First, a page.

A discussion with Mr Dantala, leader of the Ndengdeng music group

The Ndengdeng Cultural Music Group

The Free Knowledge Africa team met with the leader of the Ndengdeng cultural music group in the person of Mr Dantala, as part of the open GLAM advocacy campaign in Plateau State. Ndengdeng Music is more of a philosophy. This was the opening statement made by Mr Dantala as we discussed the uniqueness of the group.

A discussion with Mr Dantala, leader of the Ndengdeng music group
A discussion with Mr Dantala, leader of the Ndengdeng cultural music group

Ndengdeng is not the major instrument used by the Ndengdeng Cultural group, but it is the instrument (ndengdeng) that determines the sound and melody of the music group. It is made from Raft grass which is a wild grass found in the bush hence its name ‘Raft Zither’. The Ndengdeng is made up of 3 pitches on each of the tonal levels. It is pentatonic (5 tones) and has five keys (tones). Its sound is supported by the keyboard (piano) played in the native way using just 5 keys as opposed to the 7 keys of the contemporary keyboard.

The Ndengdeng instrument is as old as the history of the Ngas people from Plateau state and was played in drinking bars by men to lure beautiful women to themselves. The Ndengdeng can be played on different occasions. Ndengdeng is played to express inner feelings about certain situations or people. It is played to lure suitors, motivation for farmers and played commonly in drinking parlours, etc. It is played as a lullaby at weddings, ceremonies, festivals, etc. 

The Ndengdeng music is an African sound, and different tunes and songs can be played by the Ndengdeng, including the National Anthem. Although the Ndengdeng sound is naturally low and can only cover a small area, it can be amplified by power when supported by the keyboard, bass guitar, drums and flutes.


Mr Dantala, the leader of the Ndengdeng Cultural Music group, was born into the music and the African culture. At that time, ‘Reggae’ was the prominent genre of music, and a lot of young people embraced Reggae, thereby neglecting their own traditional and cultural sounds.

Mr Dantala believes that our African music has more value than most of the contemporary music we listen to today, and with the gift of playing the Ndengdeng, the flute and other traditional instruments, he brought together a group of people who were motivated by the same passion for African cultural music and together, the Ndengdeng Cultural Music group was born.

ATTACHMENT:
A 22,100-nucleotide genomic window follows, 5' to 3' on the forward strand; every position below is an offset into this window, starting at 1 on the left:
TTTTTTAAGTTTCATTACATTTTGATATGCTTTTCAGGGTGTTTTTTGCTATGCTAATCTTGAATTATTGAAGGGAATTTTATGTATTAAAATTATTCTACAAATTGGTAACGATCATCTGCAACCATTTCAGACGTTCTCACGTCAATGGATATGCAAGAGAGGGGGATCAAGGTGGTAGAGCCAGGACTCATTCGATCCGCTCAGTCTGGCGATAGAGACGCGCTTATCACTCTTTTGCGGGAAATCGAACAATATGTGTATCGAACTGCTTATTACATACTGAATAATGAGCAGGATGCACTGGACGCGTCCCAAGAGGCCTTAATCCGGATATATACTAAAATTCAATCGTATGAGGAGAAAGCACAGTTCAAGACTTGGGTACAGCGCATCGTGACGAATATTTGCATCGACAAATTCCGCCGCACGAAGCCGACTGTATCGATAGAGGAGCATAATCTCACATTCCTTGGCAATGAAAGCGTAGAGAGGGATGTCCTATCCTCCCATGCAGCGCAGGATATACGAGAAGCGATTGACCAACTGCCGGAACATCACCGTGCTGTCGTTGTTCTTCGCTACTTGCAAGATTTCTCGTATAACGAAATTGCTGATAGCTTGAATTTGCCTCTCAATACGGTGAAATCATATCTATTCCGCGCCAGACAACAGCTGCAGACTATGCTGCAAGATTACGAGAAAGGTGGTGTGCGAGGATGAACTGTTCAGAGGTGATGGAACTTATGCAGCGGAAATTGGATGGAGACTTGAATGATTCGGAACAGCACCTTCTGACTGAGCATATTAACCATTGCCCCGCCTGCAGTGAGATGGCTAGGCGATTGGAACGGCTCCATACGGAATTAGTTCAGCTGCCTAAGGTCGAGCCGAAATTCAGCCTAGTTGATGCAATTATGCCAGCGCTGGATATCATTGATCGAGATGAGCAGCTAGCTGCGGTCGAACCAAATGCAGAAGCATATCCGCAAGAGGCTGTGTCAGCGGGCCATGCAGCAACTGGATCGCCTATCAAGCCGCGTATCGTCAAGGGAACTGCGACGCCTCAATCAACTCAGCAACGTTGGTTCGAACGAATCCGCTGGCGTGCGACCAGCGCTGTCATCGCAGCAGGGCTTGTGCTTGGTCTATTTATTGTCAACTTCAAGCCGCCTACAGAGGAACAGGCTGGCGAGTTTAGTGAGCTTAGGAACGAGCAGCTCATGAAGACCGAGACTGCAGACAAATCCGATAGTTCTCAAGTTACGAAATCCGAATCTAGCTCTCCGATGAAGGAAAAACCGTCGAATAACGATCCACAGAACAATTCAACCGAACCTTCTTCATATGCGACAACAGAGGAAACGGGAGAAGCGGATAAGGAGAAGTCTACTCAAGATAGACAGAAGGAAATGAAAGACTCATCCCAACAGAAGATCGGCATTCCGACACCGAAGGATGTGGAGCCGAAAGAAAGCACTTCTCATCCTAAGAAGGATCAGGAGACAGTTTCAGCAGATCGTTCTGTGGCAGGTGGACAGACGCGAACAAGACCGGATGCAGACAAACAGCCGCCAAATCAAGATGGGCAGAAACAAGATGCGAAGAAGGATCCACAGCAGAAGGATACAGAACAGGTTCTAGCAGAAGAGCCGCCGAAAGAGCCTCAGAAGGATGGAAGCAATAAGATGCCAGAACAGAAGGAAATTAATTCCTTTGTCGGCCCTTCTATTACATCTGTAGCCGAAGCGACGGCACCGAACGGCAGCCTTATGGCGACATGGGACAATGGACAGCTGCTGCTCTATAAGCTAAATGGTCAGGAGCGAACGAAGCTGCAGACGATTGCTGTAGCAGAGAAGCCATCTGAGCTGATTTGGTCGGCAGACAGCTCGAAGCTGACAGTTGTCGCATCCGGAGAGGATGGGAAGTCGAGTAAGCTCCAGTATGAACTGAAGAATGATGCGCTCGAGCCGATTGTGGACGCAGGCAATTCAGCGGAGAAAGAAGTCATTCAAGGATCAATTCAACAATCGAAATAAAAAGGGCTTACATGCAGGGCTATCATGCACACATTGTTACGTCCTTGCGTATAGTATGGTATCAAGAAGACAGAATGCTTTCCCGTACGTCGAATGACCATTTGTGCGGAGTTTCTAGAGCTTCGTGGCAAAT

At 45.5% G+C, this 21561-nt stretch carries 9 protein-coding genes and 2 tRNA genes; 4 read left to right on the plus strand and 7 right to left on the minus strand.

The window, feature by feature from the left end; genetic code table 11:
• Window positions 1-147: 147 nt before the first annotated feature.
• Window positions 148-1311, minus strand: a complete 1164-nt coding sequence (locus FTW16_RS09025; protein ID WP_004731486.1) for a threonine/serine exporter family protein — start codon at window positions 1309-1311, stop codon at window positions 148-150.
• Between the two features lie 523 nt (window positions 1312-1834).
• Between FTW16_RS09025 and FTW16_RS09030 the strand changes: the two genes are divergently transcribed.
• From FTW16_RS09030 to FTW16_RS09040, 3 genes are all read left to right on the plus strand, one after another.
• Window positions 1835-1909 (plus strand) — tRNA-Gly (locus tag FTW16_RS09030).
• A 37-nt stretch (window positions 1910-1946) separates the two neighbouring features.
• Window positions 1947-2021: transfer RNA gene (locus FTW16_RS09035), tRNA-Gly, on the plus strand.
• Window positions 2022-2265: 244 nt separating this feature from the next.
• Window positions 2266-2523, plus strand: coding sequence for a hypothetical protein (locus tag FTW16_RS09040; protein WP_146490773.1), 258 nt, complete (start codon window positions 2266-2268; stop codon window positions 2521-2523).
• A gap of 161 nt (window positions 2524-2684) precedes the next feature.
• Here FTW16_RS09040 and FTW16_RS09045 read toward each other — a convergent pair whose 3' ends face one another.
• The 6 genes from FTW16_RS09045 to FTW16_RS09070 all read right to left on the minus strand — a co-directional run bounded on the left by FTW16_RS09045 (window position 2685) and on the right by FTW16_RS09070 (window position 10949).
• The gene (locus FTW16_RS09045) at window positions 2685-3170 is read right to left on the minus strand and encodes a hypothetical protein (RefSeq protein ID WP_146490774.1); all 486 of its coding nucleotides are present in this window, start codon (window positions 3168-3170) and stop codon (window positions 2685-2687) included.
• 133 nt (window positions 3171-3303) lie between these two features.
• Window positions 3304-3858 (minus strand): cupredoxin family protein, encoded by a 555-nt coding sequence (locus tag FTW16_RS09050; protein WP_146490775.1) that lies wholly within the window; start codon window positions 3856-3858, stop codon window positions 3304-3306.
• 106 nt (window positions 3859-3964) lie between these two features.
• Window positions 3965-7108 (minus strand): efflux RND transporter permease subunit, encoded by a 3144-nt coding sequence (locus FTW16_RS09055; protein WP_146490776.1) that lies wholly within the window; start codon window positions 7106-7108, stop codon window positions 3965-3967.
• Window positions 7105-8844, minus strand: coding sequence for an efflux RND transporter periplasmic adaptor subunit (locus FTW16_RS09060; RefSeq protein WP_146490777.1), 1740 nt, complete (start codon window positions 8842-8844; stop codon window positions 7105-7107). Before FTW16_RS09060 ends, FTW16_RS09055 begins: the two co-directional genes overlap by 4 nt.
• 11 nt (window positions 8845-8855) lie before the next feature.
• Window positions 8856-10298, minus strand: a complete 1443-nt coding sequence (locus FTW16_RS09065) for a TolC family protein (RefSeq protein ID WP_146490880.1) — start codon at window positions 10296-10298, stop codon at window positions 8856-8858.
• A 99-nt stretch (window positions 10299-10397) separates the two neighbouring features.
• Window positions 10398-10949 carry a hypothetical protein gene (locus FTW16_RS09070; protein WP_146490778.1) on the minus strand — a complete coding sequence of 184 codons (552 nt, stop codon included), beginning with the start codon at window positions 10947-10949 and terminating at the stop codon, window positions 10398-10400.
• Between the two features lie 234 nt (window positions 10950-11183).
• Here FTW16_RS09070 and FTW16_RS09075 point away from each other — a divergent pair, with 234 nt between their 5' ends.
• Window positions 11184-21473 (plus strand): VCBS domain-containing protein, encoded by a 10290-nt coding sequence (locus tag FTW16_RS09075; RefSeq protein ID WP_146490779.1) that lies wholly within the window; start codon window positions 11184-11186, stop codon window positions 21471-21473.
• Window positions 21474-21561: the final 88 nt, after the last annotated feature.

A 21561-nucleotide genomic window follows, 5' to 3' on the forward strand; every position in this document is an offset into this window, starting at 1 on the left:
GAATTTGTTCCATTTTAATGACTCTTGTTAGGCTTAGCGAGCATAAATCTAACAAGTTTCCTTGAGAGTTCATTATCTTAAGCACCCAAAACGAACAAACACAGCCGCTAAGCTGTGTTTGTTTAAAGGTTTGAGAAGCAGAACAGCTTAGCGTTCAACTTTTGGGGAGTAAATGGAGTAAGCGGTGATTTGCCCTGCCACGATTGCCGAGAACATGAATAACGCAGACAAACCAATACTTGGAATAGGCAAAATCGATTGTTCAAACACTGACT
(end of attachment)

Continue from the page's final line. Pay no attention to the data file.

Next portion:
The Cultural Music group started in 1984, a year after Mr Dantala gained admission into the Federal College of Education Pankshin, Plateau State. It was their rags day, and Mr Dantala met with a friend who was a master of puppetry combined with his flute and Ndengdeng skill, they put on a show for the people and what was just meant for local entertainment, attracted a lot of people in the state to the Ndengdeng music.

Mr Dantala and his team started performing the Ndengdeng music across the state, and their performance was broadcasted on different telecommunication channels like PRTV and NTA. Mr Dantala was given an award by his school for his great achievements and for bringing the school to the limelight. The award was presented by the then Governor of Plateau State, Lawrence Onoja, and along with the award, he was given automatic employment by the Governor in 1987.

At the National Festival of Plateau State in 1997, a competition of indigenous popular music was organized, and the Ndengdeng music performed by the Ndengdeng cultural group came first in the whole of the country. It was one of the competitive keys/ entries for the year and First Position (Gold). This music has then since been performed during government occasions, for companies and even in churches. The cultural group has represented their Local government, their State and the Country at large.

The Ndengdeng music group started with only 10 people but has expanded to about 50 members. For a standard presentation, nothing less than 24 people are needed to perform all the sounds of the Ndengdeng music adequately. However, they are sometimes deterred due to a lack of sponsorship for the mobility of the whole group.

Due to their love for the Ndengdeng music, most members of the community send their children to learn about the music from Mr Dantata, so the group currently consists of students from primary, secondary and tertiary institutions. According to Mr Dantala, ‘the future of the Ndengdeng music is in safe hands.

Some of the challenges faced by the Ndengdeng Musical group include:

  • Finance as only a limited number of members of the group is sponsored to travel for official performance. Most times, they have to turn down some offers because the number of people sponsored to travel is not enough to present the Ndengdeng music.
  • Their dressing styles are sometimes condemned by religious leaders as they mostly dress in cowries and other traditional dresses.
  • The female members of their group tend to leave the group behind after marriage, so the group is mostly dominated by men.
  • Once their members get white-collar jobs, most of them end up leaving the group, especially those whose work takes them out of the community or the State, and they are then left to start training new members from scratch.
  • The raft grass used to make the Ndengdeng (Raft zither) are eaten by animals in the bush, so the grass is very hard to find.

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